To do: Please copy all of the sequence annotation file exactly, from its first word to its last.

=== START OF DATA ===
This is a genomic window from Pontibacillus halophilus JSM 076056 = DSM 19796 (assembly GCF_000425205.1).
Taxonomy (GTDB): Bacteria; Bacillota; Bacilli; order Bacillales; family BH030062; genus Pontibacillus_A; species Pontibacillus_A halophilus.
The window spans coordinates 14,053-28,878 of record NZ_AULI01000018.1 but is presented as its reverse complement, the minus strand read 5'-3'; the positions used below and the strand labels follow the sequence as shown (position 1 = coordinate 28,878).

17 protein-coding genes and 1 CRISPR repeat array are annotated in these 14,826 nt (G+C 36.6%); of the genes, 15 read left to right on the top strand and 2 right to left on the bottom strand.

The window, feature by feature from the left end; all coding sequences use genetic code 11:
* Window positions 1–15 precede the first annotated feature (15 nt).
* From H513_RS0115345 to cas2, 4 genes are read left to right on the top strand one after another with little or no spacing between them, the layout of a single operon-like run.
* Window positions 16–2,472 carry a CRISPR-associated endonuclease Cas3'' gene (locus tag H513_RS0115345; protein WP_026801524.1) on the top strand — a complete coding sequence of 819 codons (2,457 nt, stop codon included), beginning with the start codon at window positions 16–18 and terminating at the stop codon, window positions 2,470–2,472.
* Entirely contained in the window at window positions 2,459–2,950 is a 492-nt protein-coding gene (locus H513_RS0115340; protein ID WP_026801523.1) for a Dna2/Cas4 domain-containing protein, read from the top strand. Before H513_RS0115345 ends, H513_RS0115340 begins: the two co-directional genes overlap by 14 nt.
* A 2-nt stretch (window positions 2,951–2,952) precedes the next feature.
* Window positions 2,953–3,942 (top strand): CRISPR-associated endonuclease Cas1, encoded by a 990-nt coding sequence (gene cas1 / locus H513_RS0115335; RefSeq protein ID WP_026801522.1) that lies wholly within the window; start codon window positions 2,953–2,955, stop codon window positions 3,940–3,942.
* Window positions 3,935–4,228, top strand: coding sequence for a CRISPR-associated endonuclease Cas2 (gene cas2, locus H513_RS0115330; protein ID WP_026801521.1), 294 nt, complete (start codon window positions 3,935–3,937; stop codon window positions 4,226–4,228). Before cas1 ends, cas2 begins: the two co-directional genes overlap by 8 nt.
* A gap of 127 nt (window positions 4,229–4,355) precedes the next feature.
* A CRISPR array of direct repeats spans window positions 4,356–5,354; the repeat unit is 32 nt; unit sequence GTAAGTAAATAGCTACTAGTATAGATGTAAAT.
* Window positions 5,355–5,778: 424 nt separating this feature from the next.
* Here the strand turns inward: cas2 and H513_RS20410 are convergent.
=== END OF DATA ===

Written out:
This is a genomic window from Pontibacillus halophilus JSM 076056 = DSM 19796 (assembly GCF_000425205.1).
Taxonomy (GTDB): Bacteria; Bacillota; Bacilli; order Bacillales; family BH030062; genus Pontibacillus_A; species Pontibacillus_A halophilus.
The window spans coordinates 14,053-28,878 of record NZ_AULI01000018.1 but is presented as its reverse complement, the minus strand read 5'-3'; the positions used below and the strand labels follow the sequence as shown (position 1 = coordinate 28,878).

17 protein-coding genes and 1 CRISPR repeat array are annotated in these 14,826 nt (G+C 36.6%); of the genes, 15 read left to right on the top strand and 2 right to left on the bottom strand.

The window, feature by feature from the left end; all coding sequences use genetic code 11:
* Window positions 1–15 precede the first annotated feature (15 nt).
* From H513_RS0115345 to cas2, 4 genes are read left to right on the top strand one after another with little or no spacing between them, the layout of a single operon-like run.
* Window positions 16–2,472 carry a CRISPR-associated endonuclease Cas3'' gene (locus tag H513_RS0115345; protein WP_026801524.1) on the top strand — a complete coding sequence of 819 codons (2,457 nt, stop codon included), beginning with the start codon at window positions 16–18 and terminating at the stop codon, window positions 2,470–2,472.
* Entirely contained in the window at window positions 2,459–2,950 is a 492-nt protein-coding gene (locus H513_RS0115340; protein ID WP_026801523.1) for a Dna2/Cas4 domain-containing protein, read from the top strand. Before H513_RS0115345 ends, H513_RS0115340 begins: the two co-directional genes overlap by 14 nt.
* A 2-nt stretch (window positions 2,951–2,952) precedes the next feature.
* Window positions 2,953–3,942 (top strand): CRISPR-associated endonuclease Cas1, encoded by a 990-nt coding sequence (gene cas1 / locus H513_RS0115335; RefSeq protein ID WP_026801522.1) that lies wholly within the window; start codon window positions 2,953–2,955, stop codon window positions 3,940–3,942.
* Window positions 3,935–4,228, top strand: coding sequence for a CRISPR-associated endonuclease Cas2 (gene cas2, locus H513_RS0115330; protein ID WP_026801521.1), 294 nt, complete (start codon window positions 3,935–3,937; stop codon window positions 4,226–4,228). Before cas1 ends, cas2 begins: the two co-directional genes overlap by 8 nt.
* A gap of 127 nt (window positions 4,229–4,355) precedes the next feature.
* A CRISPR array of direct repeats spans window positions 4,356–5,354; the repeat unit is 32 nt; unit sequence GTAAGTAAATAGCTACTAGTATAGATGTAAAT.
* Window positions 5,355–5,778: 424 nt separating this feature from the next.
* Here the strand turns inward: cas2 and H513_RS20410 are convergent.